But I decided to treat myself to a film--Me and You and Everyone We Know. Jackie (who has become a chum, now that we don’t work together) and I go to the new IFC Center. The film is wonderful, although it defies description. It’s full of humor and awkwardness. Films like this are not made often and should be relished. If nothing else, you should know that the lead, Miranda July, is also the writer/director. How she was able to juggle all three of those jobs is nothing short of miraculous. And dare I say, she has the sexiest neck I have ever seen.
Afterwards, Jacks and I went to Honmura An, a soba noodle shop in SoHo. Shortly after being seated, Cindy arrived and we ordered food like it was going out of style. And all the food was fantastic. And if you don’t believe me, you should ask Yoko Ono because she walked into the restaurant in the middle of our dinner.

Tuesday, June 21, 2005

Sleeping With The Enemy

Adrianna wakes me up Monday morning by jumping on the couch where I lay and kissing me. It was not erotic by any stretch of the imagination, but instead more of genuine affection. A sheepdog comes to mind.
In other sleeping news, I was in bed with someone a couple days back and she kept creeping into my space. I was less awake, so I could feel her big toenail stabbing my food or her body outstretched encroaching on my sleeping territory. Needless to say, I didn’t sleep well that night.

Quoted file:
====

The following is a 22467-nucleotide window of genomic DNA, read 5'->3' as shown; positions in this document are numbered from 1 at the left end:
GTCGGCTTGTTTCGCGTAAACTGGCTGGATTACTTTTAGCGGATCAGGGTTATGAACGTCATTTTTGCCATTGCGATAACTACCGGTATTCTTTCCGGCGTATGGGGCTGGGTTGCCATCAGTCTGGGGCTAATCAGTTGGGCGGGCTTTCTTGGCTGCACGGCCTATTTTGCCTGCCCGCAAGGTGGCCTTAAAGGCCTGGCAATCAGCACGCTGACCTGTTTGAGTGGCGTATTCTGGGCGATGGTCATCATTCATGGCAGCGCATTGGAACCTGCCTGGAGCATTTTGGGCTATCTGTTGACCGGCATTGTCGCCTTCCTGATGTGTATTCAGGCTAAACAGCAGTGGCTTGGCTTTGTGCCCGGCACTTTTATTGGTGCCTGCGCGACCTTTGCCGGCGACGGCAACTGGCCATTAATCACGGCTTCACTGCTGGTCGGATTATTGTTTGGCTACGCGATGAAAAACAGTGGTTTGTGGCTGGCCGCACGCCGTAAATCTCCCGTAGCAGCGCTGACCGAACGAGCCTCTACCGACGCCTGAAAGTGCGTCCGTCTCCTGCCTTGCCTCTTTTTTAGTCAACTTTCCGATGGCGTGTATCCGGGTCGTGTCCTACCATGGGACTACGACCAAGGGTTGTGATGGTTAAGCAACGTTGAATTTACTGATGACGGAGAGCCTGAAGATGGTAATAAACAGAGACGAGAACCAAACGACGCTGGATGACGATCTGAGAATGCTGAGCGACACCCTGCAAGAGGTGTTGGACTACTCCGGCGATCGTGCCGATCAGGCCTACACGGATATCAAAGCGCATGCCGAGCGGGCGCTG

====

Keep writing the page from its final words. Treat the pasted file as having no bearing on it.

Monday, June 20, 2005


Let me paint you a picture: J and I in plush white bathrobes drinking sparkling dessert wine in a Waldorf-Astoria room. J is in town on work-related matters and the client she is working for put her up for the night. So she calls me up and after work I go over. The hotel room is ridiculous. There are separate rooms--living room, bedroom, dressing room and bathroom. Absurd. To rent this room costs in one day $400 more than what I pay for my apartment for a month’s rent.

Sunday, June 19, 2005

Romancing the Stone

Adrianna called me yesterday to tell me that she’s coming into town. For those of you who don’t know, Adrianna is my oldest friend. (Oldest in that she’s been my friend for a long time, not that she’s an old woman.) Our friendship extends beyond space and distance; it’s timeless. But she’s bringing a friend--Stone. And Stone is a woman. From what I gather they’re now a couple, so the stakes have been raised for this visit.